Jerry Sandusky. The Ohio State Band Director. Bill Cosby. Men, who from most accounts, are almost saints until someone comes forward with accusations so heinous they divide the community. Jeff Goode, the playwright of THE EIGHT: REINDEER MONOLOGUES, has written a thought-provoking piece about this type of scandal only he’s set it at the North Pole. Santa has been accused of sexual abuse by one of his reindeer. Who knew a show about a rapist Santa Claus would be so thought-provoking?
No, seriously, I went in thinking this was going to be some goofy dark comedy in the vein of EVIL DEAD: THE MUSICAL or DEBBIE DOES DALLAS: THE MUSICAL, the kind of thing that Falcon Theatre has had great success with in the past. I honestly expected to hate it and thought I would have trouble writing an honest review. Instead, this is one of the most brilliant pieces of theatre I’ve seen this year.
I know why this show was marketed the way it was; the idea of Santa Claus being accused of rape makes people uncomfortable. NO FREAKING DUH! That’s the point. This is not really a comedy, though there are some very funny elements. But this is a timely metaphor full of social commentary and has a point of view. Shows like THIS is what I hope Falcon Theatre can become known for because they have the talent in their ranks to pull it off.
Each of the “elite 8” reindeer tells their side of the story, mixing in some incredibly funny, sweet, and sometimes bizarre biographical information Some of my favorites:
- “Cupid,” fiercely played by Mike Fielder, practically jumps off the stage with charisma and insight. This is where we first start to see what kind of sexual secrets the North Pole culture has hidden. His monologue is the most bawdy; thankfully the show doesn’t stay in this lane for long, as funny as it is, but instead builds as it goes. Fielder is very funny, very good, and makes some very brave choices.
- There’s Terry Gosdin as “Comet,” a redneck lost-soul whom Santa put on the straight and narrow. He’s a Santa Claus-apologist more than any of the others and Gosdin’s natural Alabama accent gives the character . . well, character. He also mines every laugh from the script with his timing and commitment. I think the script may actually call for this to be an African-American actor, but I like how director Tara Williams and Gosdin collaborated on this monologue.
- Lisa Dierkes (“Dancer”) is a bubbly, air-headed former ballet instructor who also happens to be Jewish. She is hysterical; I laughed every time she took a dramatic pause to collect her thoughts (she has a lot of them for such a ditzy reindeer). This is a very talented actress; she’s gotta be smart to play this dumb so well.
There’s also Eric Day as “Dancer,” the lead reindeer and militaristic commander of the team, AJ Ford as “Hollywood” (otherwise known as “Prancer”) who is still bitter about his movie career not being what he had hoped. Linnea Bond plays “Blitzen,” an angry lesbian who believes every man is inappropriate with her. There’s some really strong writing in these three scenes.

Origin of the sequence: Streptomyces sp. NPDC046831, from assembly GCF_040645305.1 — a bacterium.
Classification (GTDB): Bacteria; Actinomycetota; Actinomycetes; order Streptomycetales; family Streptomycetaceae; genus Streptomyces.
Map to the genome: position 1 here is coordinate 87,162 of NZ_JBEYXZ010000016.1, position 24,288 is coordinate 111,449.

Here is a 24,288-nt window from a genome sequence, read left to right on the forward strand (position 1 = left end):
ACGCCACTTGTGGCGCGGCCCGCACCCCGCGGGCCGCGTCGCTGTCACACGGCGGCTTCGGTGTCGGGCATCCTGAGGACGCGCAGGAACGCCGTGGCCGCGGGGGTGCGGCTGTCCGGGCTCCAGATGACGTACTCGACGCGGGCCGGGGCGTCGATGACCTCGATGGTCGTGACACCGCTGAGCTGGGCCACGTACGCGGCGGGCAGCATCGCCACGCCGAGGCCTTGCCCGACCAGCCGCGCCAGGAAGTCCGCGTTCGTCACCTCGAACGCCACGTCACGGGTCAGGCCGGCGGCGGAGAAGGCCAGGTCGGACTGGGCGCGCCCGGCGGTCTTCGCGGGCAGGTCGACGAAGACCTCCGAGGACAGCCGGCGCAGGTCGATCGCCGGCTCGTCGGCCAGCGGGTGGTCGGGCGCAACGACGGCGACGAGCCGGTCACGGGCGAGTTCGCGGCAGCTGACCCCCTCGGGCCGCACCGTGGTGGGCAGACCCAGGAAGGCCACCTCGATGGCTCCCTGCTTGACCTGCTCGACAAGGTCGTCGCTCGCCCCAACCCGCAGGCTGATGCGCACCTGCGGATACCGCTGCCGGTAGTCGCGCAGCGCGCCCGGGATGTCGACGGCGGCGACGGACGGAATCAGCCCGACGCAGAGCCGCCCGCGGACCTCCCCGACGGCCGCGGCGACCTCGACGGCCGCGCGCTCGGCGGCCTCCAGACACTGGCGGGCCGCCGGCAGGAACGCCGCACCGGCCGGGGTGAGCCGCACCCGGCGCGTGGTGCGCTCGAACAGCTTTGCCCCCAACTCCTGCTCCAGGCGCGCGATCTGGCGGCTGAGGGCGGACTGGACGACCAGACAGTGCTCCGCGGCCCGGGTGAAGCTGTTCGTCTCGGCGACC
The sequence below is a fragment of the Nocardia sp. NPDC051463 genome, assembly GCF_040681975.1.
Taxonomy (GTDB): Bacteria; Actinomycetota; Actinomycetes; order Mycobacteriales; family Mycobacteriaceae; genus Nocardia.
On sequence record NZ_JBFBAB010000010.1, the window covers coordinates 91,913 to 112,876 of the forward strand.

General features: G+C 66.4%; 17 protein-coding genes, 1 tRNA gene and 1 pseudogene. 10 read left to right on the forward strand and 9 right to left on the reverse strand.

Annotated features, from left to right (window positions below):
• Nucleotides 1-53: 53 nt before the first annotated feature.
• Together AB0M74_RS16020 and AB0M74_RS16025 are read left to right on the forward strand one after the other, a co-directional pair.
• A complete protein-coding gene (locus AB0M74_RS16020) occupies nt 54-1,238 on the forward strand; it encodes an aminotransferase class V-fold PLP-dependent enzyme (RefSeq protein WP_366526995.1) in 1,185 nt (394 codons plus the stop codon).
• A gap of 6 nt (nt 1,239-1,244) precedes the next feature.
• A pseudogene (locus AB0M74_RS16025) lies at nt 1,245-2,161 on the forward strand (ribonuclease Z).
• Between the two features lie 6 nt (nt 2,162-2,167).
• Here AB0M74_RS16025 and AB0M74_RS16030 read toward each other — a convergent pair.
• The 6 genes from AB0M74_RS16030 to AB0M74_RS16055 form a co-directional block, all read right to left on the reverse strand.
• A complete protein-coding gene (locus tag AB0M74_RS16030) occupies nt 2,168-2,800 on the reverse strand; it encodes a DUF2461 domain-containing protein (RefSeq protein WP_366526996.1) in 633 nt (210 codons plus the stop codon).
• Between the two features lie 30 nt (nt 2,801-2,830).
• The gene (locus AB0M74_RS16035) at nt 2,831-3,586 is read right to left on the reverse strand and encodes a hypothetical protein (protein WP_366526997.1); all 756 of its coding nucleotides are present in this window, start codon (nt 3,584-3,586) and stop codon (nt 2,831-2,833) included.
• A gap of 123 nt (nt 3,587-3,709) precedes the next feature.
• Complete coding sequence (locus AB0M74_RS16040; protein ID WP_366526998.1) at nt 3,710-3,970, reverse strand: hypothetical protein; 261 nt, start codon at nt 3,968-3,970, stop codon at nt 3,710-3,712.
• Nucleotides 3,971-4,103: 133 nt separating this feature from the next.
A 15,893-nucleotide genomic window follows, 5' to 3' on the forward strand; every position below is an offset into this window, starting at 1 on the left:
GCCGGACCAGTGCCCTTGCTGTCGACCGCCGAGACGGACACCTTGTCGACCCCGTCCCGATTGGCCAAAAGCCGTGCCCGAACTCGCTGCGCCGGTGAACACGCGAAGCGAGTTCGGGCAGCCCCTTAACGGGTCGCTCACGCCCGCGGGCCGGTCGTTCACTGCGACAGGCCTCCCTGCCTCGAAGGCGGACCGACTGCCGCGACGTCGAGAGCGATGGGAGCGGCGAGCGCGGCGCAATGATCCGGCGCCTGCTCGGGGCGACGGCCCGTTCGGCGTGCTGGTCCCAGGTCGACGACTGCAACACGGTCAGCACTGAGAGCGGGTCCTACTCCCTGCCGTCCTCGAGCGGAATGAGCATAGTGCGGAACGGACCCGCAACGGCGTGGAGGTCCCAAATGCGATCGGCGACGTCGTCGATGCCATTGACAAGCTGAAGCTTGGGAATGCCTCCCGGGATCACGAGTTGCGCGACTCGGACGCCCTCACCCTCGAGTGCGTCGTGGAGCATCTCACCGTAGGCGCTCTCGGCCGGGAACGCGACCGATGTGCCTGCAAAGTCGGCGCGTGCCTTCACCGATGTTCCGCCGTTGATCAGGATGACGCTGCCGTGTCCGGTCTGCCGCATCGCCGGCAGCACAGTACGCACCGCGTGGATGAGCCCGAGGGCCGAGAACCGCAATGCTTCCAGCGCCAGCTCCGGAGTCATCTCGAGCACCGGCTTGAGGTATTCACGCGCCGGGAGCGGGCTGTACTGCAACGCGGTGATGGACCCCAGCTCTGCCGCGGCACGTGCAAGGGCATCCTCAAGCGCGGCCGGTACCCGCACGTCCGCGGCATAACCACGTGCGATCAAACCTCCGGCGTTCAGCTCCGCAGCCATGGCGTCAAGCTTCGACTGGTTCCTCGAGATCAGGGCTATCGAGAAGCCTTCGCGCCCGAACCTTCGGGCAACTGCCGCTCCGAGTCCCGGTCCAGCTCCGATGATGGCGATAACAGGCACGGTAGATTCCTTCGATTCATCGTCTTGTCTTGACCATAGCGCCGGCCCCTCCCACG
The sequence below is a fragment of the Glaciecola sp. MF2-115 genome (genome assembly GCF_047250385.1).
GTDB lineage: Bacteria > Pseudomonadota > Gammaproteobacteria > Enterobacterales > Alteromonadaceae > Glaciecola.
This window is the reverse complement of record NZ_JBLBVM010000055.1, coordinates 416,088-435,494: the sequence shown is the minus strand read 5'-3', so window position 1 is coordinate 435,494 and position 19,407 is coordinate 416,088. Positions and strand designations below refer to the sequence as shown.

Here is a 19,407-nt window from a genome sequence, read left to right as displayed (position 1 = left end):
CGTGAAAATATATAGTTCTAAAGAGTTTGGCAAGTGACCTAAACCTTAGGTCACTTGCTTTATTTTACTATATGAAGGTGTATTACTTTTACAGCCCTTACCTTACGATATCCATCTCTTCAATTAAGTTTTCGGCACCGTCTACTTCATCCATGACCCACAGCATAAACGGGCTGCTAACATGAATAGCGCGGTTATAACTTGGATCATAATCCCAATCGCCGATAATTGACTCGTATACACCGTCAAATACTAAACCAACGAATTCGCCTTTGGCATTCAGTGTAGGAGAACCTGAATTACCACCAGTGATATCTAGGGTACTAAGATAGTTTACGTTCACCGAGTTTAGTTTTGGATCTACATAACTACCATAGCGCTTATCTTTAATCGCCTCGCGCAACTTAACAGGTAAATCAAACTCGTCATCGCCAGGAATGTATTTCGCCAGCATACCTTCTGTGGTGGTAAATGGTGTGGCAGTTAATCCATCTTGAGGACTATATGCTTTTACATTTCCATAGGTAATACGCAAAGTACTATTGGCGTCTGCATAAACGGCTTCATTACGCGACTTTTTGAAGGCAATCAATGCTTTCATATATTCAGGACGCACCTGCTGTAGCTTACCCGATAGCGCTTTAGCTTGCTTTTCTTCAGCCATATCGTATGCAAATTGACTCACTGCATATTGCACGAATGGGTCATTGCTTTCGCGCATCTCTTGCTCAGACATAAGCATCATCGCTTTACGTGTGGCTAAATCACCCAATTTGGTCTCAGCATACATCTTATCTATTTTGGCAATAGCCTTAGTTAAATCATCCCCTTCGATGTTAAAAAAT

The strongest part of the show, though, is the dramatic conclusion tag-teamed by David Levy as “Donner” and Leah Strasser as “Vixen.” Levy’s character is an everyman, motivated by the need to take care of his family, and guilty and broken down over essentially accepting “hush money” to keep Santa’s secrets. His monologue is heartbreaking and Levy’s got an everyman quality about him that makes him so endearing. You just want to hug him; he brings out the empathy in all of us despite making some difficult – and consequence-filled – decisions.
Strasser is the perfect finale. We’ve seen what she can do on stage this year from her outrageous performances in SERIALS! at Know Theatre, her dramatic, sad, and suicidal veteran in BUCKEYE, and her hilarious British real estate agent in ALL NEW PEOPLE. She’s a master of the funny F-word, only as “Vixen” in this piece she gets to use it not for comedy but for power. As the victim accusing Santa Claus, she’s on trial for her own sexual past. Victim shaming happens to reindeer, too. She’s marvelous and commands the stage. As I told her after the show, I’m running out of adjectives to describe her abilities. She might be our cities best young actress.
This is a very good show from top to bottom. Director Tara Williams told me that they only had three rehearsals before tech-week and that much of the work was done individually by this cast. Some of them could have used one or two more, but for the most part there are some very strong performances. Williams stages it simply on a provocative manger scene and builds to the climax nicely from scene to scene.
I would strongly encourage you to see this show; while its set at Christmas and features holiday theming, it’s not the usual festive fare. Go see A CHRISTMAS CAROL for that. THE EIGHT: REINDEER MONOLOGUES is an important piece about social issues and it’s one that will leave people talking for some time. It just happens to be set around Christmas and with powerful results.
THE EIGHT: REINDEER MONOLOGUES runs tonight and again next Thursday, Friday, and Saturday. Tickets and more information can be found at http://www.falcontheatre.net.